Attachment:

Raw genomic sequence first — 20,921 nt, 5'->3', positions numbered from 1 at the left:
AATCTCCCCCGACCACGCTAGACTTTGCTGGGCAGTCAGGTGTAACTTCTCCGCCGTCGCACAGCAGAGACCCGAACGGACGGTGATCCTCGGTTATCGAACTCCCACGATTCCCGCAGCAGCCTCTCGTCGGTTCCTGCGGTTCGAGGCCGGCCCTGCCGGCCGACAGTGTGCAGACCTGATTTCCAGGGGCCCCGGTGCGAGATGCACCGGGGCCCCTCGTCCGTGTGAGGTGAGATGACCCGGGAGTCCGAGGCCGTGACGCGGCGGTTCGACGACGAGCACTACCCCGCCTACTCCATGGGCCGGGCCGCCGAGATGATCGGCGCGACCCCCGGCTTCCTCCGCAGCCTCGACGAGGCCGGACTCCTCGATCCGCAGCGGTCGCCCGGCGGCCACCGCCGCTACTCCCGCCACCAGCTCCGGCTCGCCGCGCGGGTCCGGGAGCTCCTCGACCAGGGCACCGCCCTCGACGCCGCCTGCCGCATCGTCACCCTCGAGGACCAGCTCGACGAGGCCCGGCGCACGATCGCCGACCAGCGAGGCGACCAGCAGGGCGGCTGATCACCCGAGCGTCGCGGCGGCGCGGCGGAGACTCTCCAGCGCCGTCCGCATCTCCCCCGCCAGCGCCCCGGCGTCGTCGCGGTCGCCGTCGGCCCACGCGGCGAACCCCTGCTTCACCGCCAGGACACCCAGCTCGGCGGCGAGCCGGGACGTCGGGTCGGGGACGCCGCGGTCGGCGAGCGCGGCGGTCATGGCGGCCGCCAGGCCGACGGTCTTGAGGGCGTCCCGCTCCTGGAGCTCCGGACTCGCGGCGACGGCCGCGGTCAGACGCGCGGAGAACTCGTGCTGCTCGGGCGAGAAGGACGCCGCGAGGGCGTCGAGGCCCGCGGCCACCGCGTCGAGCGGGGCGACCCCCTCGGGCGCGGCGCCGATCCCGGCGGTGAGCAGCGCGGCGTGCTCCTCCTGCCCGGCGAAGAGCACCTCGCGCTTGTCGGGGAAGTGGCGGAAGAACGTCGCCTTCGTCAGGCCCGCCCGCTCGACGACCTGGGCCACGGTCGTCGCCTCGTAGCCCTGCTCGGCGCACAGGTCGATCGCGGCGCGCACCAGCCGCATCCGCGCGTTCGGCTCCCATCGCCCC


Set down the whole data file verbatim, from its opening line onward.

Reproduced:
Raw genomic sequence first — 20,921 nt, 5'->3', positions numbered from 1 at the left:
AATCTCCCCCGACCACGCTAGACTTTGCTGGGCAGTCAGGTGTAACTTCTCCGCCGTCGCACAGCAGAGACCCGAACGGACGGTGATCCTCGGTTATCGAACTCCCACGATTCCCGCAGCAGCCTCTCGTCGGTTCCTGCGGTTCGAGGCCGGCCCTGCCGGCCGACAGTGTGCAGACCTGATTTCCAGGGGCCCCGGTGCGAGATGCACCGGGGCCCCTCGTCCGTGTGAGGTGAGATGACCCGGGAGTCCGAGGCCGTGACGCGGCGGTTCGACGACGAGCACTACCCCGCCTACTCCATGGGCCGGGCCGCCGAGATGATCGGCGCGACCCCCGGCTTCCTCCGCAGCCTCGACGAGGCCGGACTCCTCGATCCGCAGCGGTCGCCCGGCGGCCACCGCCGCTACTCCCGCCACCAGCTCCGGCTCGCCGCGCGGGTCCGGGAGCTCCTCGACCAGGGCACCGCCCTCGACGCCGCCTGCCGCATCGTCACCCTCGAGGACCAGCTCGACGAGGCCCGGCGCACGATCGCCGACCAGCGAGGCGACCAGCAGGGCGGCTGATCACCCGAGCGTCGCGGCGGCGCGGCGGAGACTCTCCAGCGCCGTCCGCATCTCCCCCGCCAGCGCCCCGGCGTCGTCGCGGTCGCCGTCGGCCCACGCGGCGAACCCCTGCTTCACCGCCAGGACACCCAGCTCGGCGGCGAGCCGGGACGTCGGGTCGGGGACGCCGCGGTCGGCGAGCGCGGCGGTCATGGCGGCCGCCAGGCCGACGGTCTTGAGGGCGTCCCGCTCCTGGAGCTCCGGACTCGCGGCGACGGCCGCGGTCAGACGCGCGGAGAACTCGTGCTGCTCGGGCGAGAAGGACGCCGCGAGGGCGTCGAGGCCCGCGGCCACCGCGTCGAGCGGGGCGACCCCCTCGGGCGCGGCGCCGATCCCGGCGGTGAGCAGCGCGGCGTGCTCCTCCTGCCCGGCGAAGAGCACCTCGCGCTTGTCGGGGAAGTGGCGGAAGAACGTCGCCTTCGTCAGGCCCGCCCGCTCGACGACCTGGGCCACGGTCGTCGCCTCGTAGCCCTGCTCGGCGCACAGGTCGATCGCGGCGCGCACCAGCCGCATCCGCGCGTTCGGCTCCCATCGCCCC